Celebrating 10 years as a successful dance/pop quartet, Ladytron released their ‘Best Of’ compilation in late March of this year, and are currently in the midst of a UK Tour to commemorate their work since forming in 1999. Their forthcoming album, Gravity The Seducer, is scheduled for release in September. Singer Helen Marnie reflects on the last decade exclusively with Gutter Magazine.

Releasing a ‘Best Of’ collection is quite an achievement – what is your proudest moment as a band so far?

It is quite a milestone. Really, I’m just happy we’ve made it this far, and have managed to carve a path for ourselves over the last 10 years. We’ve had highs, and lows, but we’ve managed to come through them as a band. It’s a bonus that we still talk to each other, and continue to be friends.

Does Ladytron have more to contribute?

We definitely have more to contribute, and I hope people will want to listen. We really enjoy getting into the studio and hearing our songs develop, and on the live stage it’s always great to play new material.

You’ve paved the way for artists including Lady GaGa and La Roux, but who inspires you?

I always find the ‘inspiration’ question kind of strange. I like many different artists and genres, but I don’t think they inspire me when I’m sitting down and writing music. It is subliminal, I guess. At the moment, I’m enjoying what Yeasayer do – they’re fun and they make me want to move my body.

Is it more difficult to achieve recognition and success when you play the music that you do?

Ladytron has never been mainstream, and I am grateful for that. We have managed to be successful in our own right without all the hassle that comes with fame. We’ve had plenty of recognition over the years, but Ladytron will probably never appeal to the masses. It’s more of an acquired taste.

For all the Ladytron virgins, what can they expect from one of your gigs?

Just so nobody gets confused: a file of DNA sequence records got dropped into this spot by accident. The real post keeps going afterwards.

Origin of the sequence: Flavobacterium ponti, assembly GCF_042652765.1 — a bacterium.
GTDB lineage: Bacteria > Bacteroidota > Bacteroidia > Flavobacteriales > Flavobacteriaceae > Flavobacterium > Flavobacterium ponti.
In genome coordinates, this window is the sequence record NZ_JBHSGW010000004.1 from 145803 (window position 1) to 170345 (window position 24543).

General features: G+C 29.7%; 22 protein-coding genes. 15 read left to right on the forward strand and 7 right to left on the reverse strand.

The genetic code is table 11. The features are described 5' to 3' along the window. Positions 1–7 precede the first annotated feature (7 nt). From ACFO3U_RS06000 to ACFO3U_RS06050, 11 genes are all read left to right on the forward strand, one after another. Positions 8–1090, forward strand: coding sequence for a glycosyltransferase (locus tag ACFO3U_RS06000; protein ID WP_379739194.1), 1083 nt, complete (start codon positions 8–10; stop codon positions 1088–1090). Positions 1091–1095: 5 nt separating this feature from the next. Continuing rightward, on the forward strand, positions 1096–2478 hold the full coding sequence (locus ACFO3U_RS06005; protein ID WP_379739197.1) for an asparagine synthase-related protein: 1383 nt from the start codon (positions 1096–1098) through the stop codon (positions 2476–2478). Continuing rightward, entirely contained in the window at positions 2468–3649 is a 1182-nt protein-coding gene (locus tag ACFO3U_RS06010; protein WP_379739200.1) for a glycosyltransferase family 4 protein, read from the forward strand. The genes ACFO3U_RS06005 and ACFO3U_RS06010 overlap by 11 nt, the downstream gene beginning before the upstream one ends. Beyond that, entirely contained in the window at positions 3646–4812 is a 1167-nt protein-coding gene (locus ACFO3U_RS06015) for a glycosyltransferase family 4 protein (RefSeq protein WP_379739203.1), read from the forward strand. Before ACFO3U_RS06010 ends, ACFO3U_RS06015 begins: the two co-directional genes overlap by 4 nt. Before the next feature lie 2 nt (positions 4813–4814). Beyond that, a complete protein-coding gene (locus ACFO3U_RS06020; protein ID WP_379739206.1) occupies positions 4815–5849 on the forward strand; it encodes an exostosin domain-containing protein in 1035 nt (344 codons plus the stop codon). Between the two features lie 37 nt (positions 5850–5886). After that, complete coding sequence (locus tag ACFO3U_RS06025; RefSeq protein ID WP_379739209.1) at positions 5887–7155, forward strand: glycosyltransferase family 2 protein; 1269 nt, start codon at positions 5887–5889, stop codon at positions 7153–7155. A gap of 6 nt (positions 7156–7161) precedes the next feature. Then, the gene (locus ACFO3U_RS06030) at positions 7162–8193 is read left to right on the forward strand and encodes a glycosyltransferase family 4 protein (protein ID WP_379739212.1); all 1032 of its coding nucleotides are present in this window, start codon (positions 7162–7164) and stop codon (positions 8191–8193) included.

Well, the gig will be LOUD!!! We always crank it up as much as we can. Expect lots of synths, but please don’t expect us to smile. If I see something funny, I’ll laugh, however singing and smiling at the same time don’t mix.

How has your music changed since you first formed?

The entire music world has evolved and changed. Labels are pretty much no more. The internet has taken over. It was pretty much indie rock when we started out. It seems that mainstream has taken a complete U-turn and the way we were doing it back in 1999 is now the norm.

What were your hopes/aims when going to record Gravity The Seducer?

Before we went into the studio, we expected Gravity to turn into an atmospheric record, more coffee table, perhaps. However, you cannot tame the beast! It is different from our previous albums, more mellow, but the pop element is still there. As an album, it just soars, and the songs seem to belong together.

What’s next for Ladytron?

Apart from a few summer festivals in Europe, we undertake a small UK tour in June. We’ve also got a US tour lined up for autumn.

The Best of Ladytron is available now on Nettwerk. Catch them at The Arches tonight.